Message 5 of 603 (130779)
08-05-2004 5:38 PM
Reply to: Message 4 by Yaro
08-05-2004 4:57 PM


Re: Charles Knight's challenge...
Doesn't Jim's website provide references for

1)WHICH LAB CONDUCTED INDEPENDENT VERIFICATION?

2)WHEN WAS THIS CONDUCTED?

3)WHAT TESTS WERE PERFORMED?

4)WHAT WERE THE RESULTS OF 3?

5) WHERE IS THE DOCUMENTATION AROUND THE VERIFICATION PROCESS? AVAILABLE?

You would have thought that these references would be a basic requirement in any hypothesis?

Brian.


This message is a reply to:
 Message 4 by Yaro, posted 08-05-2004 4:57 PM Yaro has responded

Replies to this message:
 Message 6 by Yaro, posted 08-05-2004 6:00 PM Brian has not yet responded

Yaro
Member (Idle past 5440 days)
Posts: 1797
Joined: 07-12-2003


Message 6 of 603 (130785)
08-05-2004 6:00 PM
Reply to: Message 5 by Brian
08-05-2004 5:38 PM


Re: Charles Knight's challenge...
You would have thought that these references would be a basic requirement in any hypothesis?

From what I have seen, few of these questions are specificaly addressed on these sites. Even if they are, I would like Jim, and other supporters, to refrence the specific sections of the site as well as links wich support their assertions.

The person making a calim should be able to support that claim by giving the information required in those questions. In the future, when an argument is made I would like to see JimSDA and co. quote and/or link to the specific refrence that supports their side.


This message is a reply to:
 Message 5 by Brian, posted 08-05-2004 5:38 PM Brian has not yet responded

Replies to this message:
 Message 7 by Amlodhi, posted 08-05-2004 6:59 PM Yaro has not yet responded

Amlodhi
Inactive Member


Message 7 of 603 (130817)
08-05-2004 6:59 PM
Reply to: Message 6 by Yaro
08-05-2004 6:00 PM


Re: Charles Knight's challenge...
quote:
Originally posted by Yaro

From what I have seen, few of these questions are specificaly addressed on these sites.


Hi Yaro,

That was my experience also. I waded through each page of the link list that was offered in the old thread (2 didn't work). The total "evidence" presented (at least that I could find) relating to the Aqaba site was:

quote:
. . . the underwater landbridge that extends across the Gulf of Aqaba may have "eroded" away some over the past 3,500 years . . .

quote:
. . . but no matter what the exact depth, THERE ARE CORAL-COVERED CHARIOT WHEELS THERE -- and this proves that something took place . . .

quote:
. . . SCATTERED CHARIOT PARTS BEING COVERED WITH CORAL! Why? Because coral will not grow without being able to ATTACH ITSELF to something -- and then the wood all rotted away, leaving all those odd growths of coral.

quote:
. . . others have also found physical evidence.

If there was something else someone else will have to wade through all that stuff to find it.

Amlodhi


This message is a reply to:
 Message 6 by Yaro, posted 08-05-2004 6:00 PM Yaro has not yet responded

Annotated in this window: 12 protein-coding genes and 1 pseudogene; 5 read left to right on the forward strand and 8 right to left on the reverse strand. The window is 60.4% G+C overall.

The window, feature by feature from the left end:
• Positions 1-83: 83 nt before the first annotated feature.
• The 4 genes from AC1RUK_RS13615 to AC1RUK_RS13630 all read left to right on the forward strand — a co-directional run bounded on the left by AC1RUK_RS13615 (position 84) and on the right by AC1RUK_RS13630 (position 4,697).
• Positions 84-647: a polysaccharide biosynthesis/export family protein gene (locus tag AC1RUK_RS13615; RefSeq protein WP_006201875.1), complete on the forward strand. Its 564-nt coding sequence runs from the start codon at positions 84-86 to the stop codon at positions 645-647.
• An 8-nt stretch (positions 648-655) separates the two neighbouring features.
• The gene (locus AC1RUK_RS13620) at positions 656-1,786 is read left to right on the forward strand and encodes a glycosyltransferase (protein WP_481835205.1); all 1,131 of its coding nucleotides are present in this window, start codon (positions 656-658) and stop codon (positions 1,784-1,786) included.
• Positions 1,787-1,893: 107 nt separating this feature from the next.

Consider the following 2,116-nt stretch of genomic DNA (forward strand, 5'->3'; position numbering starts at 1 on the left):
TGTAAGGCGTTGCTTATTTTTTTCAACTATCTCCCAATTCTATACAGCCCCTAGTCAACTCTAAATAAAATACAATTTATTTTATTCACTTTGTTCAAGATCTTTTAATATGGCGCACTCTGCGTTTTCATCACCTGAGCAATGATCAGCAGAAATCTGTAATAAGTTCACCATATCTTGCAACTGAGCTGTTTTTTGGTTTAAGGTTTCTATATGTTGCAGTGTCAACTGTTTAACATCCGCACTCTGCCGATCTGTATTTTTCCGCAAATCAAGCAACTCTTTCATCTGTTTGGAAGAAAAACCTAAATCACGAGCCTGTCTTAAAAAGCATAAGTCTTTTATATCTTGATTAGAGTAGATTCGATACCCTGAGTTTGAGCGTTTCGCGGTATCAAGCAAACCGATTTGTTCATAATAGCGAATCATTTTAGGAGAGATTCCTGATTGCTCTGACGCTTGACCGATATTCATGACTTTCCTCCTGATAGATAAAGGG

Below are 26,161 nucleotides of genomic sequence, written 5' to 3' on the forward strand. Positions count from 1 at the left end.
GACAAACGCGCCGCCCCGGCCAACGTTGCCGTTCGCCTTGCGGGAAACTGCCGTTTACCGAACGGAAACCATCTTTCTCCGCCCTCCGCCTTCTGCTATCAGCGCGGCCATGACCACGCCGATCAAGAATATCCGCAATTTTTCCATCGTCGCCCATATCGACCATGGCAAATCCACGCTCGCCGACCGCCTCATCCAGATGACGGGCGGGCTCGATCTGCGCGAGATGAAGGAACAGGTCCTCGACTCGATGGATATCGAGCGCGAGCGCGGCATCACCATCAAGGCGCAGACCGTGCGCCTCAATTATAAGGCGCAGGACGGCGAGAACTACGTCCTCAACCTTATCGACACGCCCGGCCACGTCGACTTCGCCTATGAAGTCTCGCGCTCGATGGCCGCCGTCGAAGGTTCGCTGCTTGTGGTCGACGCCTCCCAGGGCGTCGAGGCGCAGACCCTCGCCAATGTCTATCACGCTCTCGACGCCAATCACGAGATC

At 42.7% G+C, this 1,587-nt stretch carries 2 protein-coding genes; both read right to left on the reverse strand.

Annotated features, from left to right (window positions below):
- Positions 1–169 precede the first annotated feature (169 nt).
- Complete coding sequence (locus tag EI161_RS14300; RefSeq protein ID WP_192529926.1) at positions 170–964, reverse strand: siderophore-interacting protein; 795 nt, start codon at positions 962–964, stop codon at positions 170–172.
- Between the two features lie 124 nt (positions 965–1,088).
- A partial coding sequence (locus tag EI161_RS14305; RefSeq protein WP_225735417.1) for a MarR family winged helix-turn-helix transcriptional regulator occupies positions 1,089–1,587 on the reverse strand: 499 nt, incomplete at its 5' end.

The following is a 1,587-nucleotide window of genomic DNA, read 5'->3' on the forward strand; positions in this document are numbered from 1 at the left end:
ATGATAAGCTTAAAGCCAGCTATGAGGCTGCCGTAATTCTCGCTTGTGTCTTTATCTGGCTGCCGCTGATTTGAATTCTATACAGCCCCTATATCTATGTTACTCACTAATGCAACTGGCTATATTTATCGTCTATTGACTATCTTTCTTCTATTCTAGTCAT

Replies to this message:
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JimSDA
Inactive Member


Message 8 of 603 (130843)
08-05-2004 8:09 PM
Reply to: Message 7 by Amlodhi
08-05-2004 6:59 PM


Re: Charles Knight's challenge...
Guys, the "evidence" would be:

1) The route as it compares to the description in the Bible (which means you would have to wade through a long, long verse-by-verse description of what the Bible says, which I don't think you folks are up to doing).

2) The geography of the route, which would include a study of the beach at Nuweiba, the underwater landbridge, and the area at and around Jebel el Lawz (the mountain identified as Mt. Sinai).

3) A study of the physical evidence, the coral covered items in the gulf and the various things at and around Jebel el Lawz (while keeping in mind that all of this stuff is 3,500 years old).

Who should you "debate"?

LENNART MOLLER!

He did the diving there, he wrote the book, he contributed his material to the Exodus Revealed video!

Ron is DEAD, so you can't talk with him -- so if you want technical questions answered, get in touch with Moller!

Will he do it?

I seriously doubt it.

So I guess there will be NO debate!

Question: And since when do you people think that you should participate in a debate against a man's published work when you guys won't even read his book?? HAVE ANY OF YOU READ IT?

I didn't think so.


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Replies to this message:
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 Message 10 by Yaro, posted 08-05-2004 8:56 PM JimSDA has not yet responded
 Message 17 by PaulK, posted 08-06-2004 3:36 AM JimSDA has responded
 Message 34 by Brian, posted 08-06-2004 11:53 AM JimSDA has responded
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Eta_Carinae
Member (Idle past 3318 days)
Posts: 547
From: US
Joined: 11-15-2003


Message 9 of 603 (130845)
08-05-2004 8:16 PM
Reply to: Message 8 by JimSDA
08-05-2004 8:09 PM


Re: